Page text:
By Nick Butler

Protesters close to the stadium in Sao Paulo where the first match of the FIFA World Cup will take place next month ©AFP/Getty ImagesProtests have taken place throughout Brazil today as embers of the violence which rocked the country during the Confederations Cup last summer reignite with less than a month to go until the opening of the FIFA World Cup. 

Although the unrest has socio-economic overtones as well as a political dimension, with five months to go until the Presidential elections, the costs associated with hosting the World Cup appears the foremost cause for the unrest. 

In business hub São Paulo, around 5,000 members of the Homeless Workers' Movement set fire to car tyres and marched towards the Corinthians Arena, due to host the opening match between Brazil and Croatia on June 12.

In response riot police fired tear gas to disperse the protesters. 

More than 200 metalworkers also held a protest against unemployment outside a factory in the south of the city, while there were reports of several other demonstrations elsewhere, as well as roads being blocked and cars being set on fire. 

Protests have also taken place in Rio de Janeiro, where the World Cup final is scheduled to be played at the Maracanã Stadium on July 13, while there have been calls for protests via social media in at least 10 of the 12 cities hosting matches. 

The most serious clashes have been in the northern city of Recife, where an undisclosed number of Federal troops have entered the city today after shops and supermarkets were ransacked overnight.

This comes after state police went on strike on Tuesday (May 13) demanding higher salaries, with schools and universities closed due to concerns for student safety.

Although this is seemingly less connected to the World Cup than eruptions elsewhere, Recife is set to host five matches during the tournament, starting with a clash between Ivory Coast and Japan on June 14.

As with during the Confederations Cup last year, the World Cup is providing a focal point for wider discontent ©AFP/Getty ImagesAs with during the Confederations Cup last year, the World Cup is providing a focal point for wider discontent ©AFP/Getty Images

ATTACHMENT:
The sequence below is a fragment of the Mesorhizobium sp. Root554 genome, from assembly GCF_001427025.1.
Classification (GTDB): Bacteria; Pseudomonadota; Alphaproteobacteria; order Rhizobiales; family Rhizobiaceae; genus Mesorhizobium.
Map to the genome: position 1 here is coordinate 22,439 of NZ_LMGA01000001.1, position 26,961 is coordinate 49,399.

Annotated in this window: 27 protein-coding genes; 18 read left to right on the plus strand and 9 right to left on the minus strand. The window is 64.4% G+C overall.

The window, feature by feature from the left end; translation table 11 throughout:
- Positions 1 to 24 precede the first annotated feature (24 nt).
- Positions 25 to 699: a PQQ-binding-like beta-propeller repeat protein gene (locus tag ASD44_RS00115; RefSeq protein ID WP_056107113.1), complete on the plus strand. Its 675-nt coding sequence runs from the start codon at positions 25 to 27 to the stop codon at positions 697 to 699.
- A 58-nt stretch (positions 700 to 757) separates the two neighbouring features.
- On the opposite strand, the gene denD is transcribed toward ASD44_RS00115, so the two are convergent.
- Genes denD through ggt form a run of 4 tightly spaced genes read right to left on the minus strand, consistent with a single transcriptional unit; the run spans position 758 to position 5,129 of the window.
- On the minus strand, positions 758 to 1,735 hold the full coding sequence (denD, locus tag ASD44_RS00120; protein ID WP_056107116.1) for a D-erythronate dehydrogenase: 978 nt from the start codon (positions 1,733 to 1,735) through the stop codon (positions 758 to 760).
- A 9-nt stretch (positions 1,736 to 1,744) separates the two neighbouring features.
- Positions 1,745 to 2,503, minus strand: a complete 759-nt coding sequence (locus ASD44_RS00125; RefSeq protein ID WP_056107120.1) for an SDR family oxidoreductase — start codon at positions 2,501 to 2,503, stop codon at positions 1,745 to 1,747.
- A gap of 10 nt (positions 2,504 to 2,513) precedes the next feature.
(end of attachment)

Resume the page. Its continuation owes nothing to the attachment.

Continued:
Although at this stage there are a far smaller number of protesters involved than during the Confederations Cup last summer, when there were several deaths after days of disruption throughout the country, the increasingly radical and organised nature must be a concern.

An anonymous group also hacked the official website of Sao Paulo's World Cup Organising Committee yesterday and put up the slogan: "Without rights there will be no World Cup".

Today's events will be a particular blow after the Brazilian Government optimistically forecast yesterday that World Cup tourist spending in Brazil in June and July may exceed $3 billion (£1.8 billion/€2.2 billion).

Brazil has spent more than $11 billion (£7 billion/€8 billion) to organise the month-long event, money protesters say could have been better spent on pressing needs in areas such as transport, education and health care.

But the Government has played down the significance of the unrest, with Sports Minister Aldo Rebelo insisting, from his perspective, "these are specific claims by workers".

"I've seen nothing that is related to the [World] Cup," he added.

"There's no reason to panic ahead of receiving three million Brazilian tourists and 600,000 foreign tourists."